Follow Me Around:

Please follow your guide. This isn’t really an option. By “doing your own thing”, you stress out your dive instructor, forcing them to play babysitter instead of being able to find cool things for you to look at. You may miss key features of the site and no one likes to hear a guide bang on their tank at you for 30 min of the dive. Including your guide.

Keep Us In The Know:

How much air do you have left? Yes, you. I’m pretty pretty prettttaaaayyyy sure I’ve asked how much air you have like 5 times. Oh? It’s a secret that you’ll share when you’re ready? No! It’s not a nice surprise to let us know you’re low on air at 28 meters. Plus, if you are honest with us, we can easily change our dive plan to help extend your dive. Same goes for those who tell us they have over half a tank only for us to peek and see you are actually at 70 BAR. Keep the honest information flowing and let us maximise your dive.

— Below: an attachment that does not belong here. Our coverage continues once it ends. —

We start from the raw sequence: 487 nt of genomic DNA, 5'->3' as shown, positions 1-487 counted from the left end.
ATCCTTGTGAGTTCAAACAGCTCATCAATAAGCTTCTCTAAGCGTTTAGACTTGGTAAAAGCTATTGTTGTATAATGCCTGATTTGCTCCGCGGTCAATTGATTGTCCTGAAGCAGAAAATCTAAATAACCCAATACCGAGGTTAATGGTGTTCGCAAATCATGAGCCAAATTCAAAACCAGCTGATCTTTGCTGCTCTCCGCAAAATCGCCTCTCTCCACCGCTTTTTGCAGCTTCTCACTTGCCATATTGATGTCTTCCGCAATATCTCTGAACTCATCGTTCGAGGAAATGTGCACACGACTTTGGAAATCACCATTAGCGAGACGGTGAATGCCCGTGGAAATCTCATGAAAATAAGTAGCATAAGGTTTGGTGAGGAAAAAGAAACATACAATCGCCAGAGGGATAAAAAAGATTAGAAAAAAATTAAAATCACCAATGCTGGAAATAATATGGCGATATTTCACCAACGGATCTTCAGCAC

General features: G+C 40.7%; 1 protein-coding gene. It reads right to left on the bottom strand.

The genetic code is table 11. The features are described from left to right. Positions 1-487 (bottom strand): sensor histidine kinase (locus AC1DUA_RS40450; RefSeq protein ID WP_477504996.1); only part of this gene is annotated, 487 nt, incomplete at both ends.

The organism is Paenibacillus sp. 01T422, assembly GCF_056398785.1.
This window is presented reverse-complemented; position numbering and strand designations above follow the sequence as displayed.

To bring a camera or not to bring a camera? If you are a new diver and you’re not too sure about your buoyancy, we are begging you: don’t bring a camera – even if it’s a GoPro! (GoPro Fever is a very real affliction that makes otherwise great divers forget everything they’ve learned about buoyancy and etiquette.) Get a couple of dives in first, improve your skills and then film anything you want. Fellow divers will be thankful and your friends won’t get sea sick from the shaky images you bring up from underwater. If you are already an experienced diver: holding a camera does not give you the license to behave like a crazy triggerfish, hunting everything till you run out of air, or worse: lying all over the coral. Also, ensure you are still paying attention to the group so that you don’t fall behind or subject the rest of the group to a 30-minute photo sesh at a single anemone.